The indictment to which Sciarrino pleaded guilty charged him and co-conspirators Nicholas John Dulak and Steven L. "Wally" Gladfelter with conspiracy and possession with intent to distribute in excess of 1,000 kilograms of marijuana. Sciarrino challenged the amount involved, and an evidentiary hearing was held on that issue. The government presented evidence depicting Sciarrino as a mid-level distributor who obtained marijuana from a government witness, Billie Skinner, and passed it on to Dulak, Gladfelter, and unindicted co-conspirators Timothy O'Donnell and Robert Lee. All of these persons testified about amounts of marijuana but it is the testimony of Dulak with which Sciarrino is concerned.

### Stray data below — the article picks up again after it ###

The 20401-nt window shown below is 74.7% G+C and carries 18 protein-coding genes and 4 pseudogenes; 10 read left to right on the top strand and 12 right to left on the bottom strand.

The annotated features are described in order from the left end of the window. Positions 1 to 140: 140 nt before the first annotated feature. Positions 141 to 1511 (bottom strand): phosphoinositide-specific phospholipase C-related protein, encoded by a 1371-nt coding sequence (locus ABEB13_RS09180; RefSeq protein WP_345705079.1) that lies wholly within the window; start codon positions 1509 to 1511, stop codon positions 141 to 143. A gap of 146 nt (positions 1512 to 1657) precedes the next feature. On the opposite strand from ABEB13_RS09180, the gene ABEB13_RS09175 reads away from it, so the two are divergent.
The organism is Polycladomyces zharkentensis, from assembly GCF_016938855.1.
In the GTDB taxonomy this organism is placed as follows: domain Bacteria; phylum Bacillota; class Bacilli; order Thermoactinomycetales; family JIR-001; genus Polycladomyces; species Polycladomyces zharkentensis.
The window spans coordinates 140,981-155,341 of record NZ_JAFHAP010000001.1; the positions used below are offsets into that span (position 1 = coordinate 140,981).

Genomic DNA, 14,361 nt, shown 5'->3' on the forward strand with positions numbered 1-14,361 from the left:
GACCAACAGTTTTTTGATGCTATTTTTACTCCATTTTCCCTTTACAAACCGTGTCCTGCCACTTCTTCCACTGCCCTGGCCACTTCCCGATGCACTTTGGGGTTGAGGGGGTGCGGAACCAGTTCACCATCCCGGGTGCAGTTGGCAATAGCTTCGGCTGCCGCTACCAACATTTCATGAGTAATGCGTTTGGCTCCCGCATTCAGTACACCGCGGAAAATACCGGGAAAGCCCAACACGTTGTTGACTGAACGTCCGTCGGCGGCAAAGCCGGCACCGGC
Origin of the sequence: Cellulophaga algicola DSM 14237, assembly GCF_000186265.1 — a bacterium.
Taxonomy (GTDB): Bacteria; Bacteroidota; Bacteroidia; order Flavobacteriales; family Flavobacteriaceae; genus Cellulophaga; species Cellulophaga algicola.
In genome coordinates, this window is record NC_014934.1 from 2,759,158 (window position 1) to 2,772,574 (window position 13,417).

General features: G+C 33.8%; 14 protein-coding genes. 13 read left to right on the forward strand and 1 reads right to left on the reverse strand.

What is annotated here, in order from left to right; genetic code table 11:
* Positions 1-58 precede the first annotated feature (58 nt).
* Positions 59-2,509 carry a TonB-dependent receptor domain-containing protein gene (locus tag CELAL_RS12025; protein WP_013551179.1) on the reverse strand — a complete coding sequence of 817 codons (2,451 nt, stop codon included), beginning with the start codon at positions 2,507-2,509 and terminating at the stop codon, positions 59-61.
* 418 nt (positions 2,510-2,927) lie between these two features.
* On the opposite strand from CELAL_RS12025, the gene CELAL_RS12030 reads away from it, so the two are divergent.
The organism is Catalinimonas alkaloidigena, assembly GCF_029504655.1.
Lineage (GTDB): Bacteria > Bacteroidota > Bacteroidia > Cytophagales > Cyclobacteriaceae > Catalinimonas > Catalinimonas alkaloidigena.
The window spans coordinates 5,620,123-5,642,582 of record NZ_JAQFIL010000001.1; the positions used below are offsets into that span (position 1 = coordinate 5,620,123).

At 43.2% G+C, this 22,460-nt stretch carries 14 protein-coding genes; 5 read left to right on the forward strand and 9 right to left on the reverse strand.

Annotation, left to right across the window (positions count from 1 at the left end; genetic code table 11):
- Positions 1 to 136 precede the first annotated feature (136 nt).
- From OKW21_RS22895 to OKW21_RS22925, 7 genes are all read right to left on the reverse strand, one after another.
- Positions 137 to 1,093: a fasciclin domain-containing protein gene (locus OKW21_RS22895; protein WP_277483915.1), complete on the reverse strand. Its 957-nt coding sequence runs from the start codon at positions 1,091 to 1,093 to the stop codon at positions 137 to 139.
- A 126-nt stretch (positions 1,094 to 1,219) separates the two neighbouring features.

Testifying for the government pursuant to a plea bargain, Dulak stated that he received no more than 800 pounds in all from Sciarrino. This was inconsistent with Lee's testimony that Lee alone received 800 pounds from Dulak, and Dulak's testimony that Lee was not his only customer. The government then brought out Dulak's prior inconsistent statement to Special Agent Keith Miller of the Drug Enforcement Administration that Dulak had purchased from Sciarrino 1,400 pounds of marijuana.
Sometime after the hearing, Dulak underwent a polygraph examination with respect to the amount of marijuana he procured from Sciarrino. He failed that test, and subsequently stated that he could have sold 1,200 to 1,400 pounds for Sciarrino. Neither Sciarrino nor his counsel were notified of the polygraph examination, given copies of the results, or permitted to examine the person who conducted it. At the sentencing they objected to it. The district court stated expressly that it did not consider the polygraph.1